Amitabh Sharma (name changed) had his heart set on getting his son admitted to a prominent Central Delhi school. Not willing to take a chance, thought, he applied in 10 schools in South and Central Delhi. He has already been rejected by five and has no clue why, as these schools have not publicised their criteria for admitting students. “Admissions are more difficult than last year because schools are carrying on as usual with what they want to do. Some prominent schools like Bluebells and Raghubir Singh Junior Modern School did not mention their criteria either on their website or the admission form,” said Sharma.
“I took 10 days off from work just going around schools. I am completely confused with the different requirements of different schools. I have already spent a fortune on registration forms,” he added.
Thousands across the city perhaps echo Sharma’s questions in the virtual absence of any monitoring of the process. “It is a free for all once again,” said Sharma, asking why the reform process began at allif it was not be followed through.
Advocate Puneet Mittal, who represents Delhi Public School, feels some good has come of the process since schools are supposed to devise criteria and submit it with the government. “Some criteria have been adopted by several schools. Neighbourhood, for instance, is a factor of selection, along with points for alumni’s children and siblings of existing students,” said Mittal. These are precisely the points many parents were against, as those who have been educated outside Delhi lost out, as would those who were applying for the admission of their firstborn.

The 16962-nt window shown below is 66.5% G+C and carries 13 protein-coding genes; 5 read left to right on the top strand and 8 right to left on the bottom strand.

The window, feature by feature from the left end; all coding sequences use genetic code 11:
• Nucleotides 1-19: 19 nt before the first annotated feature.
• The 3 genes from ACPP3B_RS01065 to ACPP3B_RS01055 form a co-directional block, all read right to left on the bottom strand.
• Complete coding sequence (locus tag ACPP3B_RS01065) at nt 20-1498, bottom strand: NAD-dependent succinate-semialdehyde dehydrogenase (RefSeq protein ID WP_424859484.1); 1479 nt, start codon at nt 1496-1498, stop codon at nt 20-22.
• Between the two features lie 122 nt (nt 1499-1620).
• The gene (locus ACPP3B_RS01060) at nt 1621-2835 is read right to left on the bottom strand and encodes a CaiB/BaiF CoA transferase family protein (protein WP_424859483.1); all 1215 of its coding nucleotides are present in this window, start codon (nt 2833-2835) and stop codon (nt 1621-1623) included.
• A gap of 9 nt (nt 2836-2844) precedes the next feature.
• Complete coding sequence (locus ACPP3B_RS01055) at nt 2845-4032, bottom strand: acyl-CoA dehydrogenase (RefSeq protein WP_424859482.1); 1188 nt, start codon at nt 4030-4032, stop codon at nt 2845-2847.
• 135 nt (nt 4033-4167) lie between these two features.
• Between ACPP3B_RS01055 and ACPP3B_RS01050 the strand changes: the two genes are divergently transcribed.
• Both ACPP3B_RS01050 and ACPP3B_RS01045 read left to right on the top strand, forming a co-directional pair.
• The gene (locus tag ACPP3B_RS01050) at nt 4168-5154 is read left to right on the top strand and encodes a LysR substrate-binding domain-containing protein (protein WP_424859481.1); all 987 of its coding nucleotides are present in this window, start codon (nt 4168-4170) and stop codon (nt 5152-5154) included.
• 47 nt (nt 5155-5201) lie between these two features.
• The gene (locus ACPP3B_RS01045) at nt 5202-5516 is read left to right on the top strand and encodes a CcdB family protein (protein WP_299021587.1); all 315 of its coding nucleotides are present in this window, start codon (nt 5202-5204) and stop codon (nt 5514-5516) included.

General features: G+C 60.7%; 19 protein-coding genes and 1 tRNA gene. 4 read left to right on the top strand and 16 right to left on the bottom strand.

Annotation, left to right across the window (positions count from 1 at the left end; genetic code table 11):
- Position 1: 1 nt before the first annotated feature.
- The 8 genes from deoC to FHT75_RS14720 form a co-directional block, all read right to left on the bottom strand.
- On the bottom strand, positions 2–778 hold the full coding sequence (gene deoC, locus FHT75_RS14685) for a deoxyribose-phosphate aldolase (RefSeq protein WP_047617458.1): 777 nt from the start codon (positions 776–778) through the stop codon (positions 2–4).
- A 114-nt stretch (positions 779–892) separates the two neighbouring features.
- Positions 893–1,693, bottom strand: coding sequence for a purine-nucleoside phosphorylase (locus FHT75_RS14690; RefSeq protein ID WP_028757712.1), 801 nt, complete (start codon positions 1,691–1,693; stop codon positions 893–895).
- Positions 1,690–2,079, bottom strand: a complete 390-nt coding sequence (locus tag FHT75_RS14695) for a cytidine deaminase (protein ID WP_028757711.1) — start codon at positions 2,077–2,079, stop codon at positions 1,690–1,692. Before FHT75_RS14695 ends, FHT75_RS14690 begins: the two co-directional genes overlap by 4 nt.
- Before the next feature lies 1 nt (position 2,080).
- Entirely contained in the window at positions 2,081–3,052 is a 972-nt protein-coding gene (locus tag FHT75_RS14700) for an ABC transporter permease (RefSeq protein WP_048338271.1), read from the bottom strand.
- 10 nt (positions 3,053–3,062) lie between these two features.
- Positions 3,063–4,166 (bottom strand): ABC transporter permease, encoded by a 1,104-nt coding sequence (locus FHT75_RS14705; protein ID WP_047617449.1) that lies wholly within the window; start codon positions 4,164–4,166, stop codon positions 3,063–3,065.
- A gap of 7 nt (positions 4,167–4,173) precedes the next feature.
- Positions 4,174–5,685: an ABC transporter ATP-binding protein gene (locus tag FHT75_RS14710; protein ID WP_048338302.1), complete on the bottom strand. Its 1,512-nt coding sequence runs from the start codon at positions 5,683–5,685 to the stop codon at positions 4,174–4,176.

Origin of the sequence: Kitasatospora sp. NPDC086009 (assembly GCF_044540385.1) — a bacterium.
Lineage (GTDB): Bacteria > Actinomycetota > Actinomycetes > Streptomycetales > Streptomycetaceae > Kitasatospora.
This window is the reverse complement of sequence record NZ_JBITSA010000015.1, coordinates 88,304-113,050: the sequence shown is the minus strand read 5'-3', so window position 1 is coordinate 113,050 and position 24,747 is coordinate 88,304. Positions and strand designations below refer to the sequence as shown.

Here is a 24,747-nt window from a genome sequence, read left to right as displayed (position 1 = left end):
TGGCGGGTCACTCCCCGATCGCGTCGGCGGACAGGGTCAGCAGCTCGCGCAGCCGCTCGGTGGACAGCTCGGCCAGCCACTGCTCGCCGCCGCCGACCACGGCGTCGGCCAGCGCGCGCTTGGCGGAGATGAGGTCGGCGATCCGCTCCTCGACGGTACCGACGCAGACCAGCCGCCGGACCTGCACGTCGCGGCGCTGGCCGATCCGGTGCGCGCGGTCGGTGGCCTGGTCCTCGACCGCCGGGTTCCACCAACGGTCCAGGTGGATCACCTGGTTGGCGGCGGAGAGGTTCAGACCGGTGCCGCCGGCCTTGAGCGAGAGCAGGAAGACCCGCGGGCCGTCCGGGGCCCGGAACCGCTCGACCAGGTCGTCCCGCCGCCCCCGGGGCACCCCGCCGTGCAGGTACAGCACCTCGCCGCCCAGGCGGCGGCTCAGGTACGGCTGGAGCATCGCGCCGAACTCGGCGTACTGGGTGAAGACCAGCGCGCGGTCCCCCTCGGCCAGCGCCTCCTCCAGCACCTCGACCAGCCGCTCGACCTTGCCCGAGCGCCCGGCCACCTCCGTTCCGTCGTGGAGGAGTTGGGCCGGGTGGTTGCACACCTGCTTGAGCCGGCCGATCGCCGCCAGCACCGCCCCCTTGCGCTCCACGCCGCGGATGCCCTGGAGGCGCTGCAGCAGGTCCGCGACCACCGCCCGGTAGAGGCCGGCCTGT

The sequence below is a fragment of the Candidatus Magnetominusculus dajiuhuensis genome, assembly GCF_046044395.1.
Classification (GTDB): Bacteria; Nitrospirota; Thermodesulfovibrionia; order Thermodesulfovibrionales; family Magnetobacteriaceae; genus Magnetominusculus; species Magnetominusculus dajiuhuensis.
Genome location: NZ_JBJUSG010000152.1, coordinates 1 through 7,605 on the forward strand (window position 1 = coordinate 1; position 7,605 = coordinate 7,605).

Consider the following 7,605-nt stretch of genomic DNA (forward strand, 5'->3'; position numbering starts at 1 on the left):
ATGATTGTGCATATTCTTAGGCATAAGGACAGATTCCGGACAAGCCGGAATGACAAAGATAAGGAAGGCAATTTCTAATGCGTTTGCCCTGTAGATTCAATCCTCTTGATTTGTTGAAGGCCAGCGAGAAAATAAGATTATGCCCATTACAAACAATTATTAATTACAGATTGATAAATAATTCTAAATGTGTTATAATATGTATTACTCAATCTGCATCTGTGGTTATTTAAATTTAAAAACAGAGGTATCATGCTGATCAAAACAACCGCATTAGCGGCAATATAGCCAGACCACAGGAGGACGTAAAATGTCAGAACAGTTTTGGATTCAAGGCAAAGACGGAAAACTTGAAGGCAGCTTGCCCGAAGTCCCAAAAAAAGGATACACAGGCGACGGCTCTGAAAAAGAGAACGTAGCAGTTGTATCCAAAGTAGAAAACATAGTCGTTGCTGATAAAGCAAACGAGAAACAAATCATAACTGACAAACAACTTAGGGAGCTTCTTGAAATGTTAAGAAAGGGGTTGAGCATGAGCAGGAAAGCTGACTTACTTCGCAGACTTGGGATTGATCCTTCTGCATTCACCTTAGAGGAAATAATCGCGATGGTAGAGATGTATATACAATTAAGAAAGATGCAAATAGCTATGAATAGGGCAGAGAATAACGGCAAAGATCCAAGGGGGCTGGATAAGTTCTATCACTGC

DPS (R K Puram) principal Shayama Chona asks if somebody is keeping tabs on the process. “Schools that are conscientious have made their criteria and lists public. But who pulls up schools that do not maintain transparency?” asked Chona, who was a member of the High Court-appointed Ashok Ganguly committee on nursery admissions.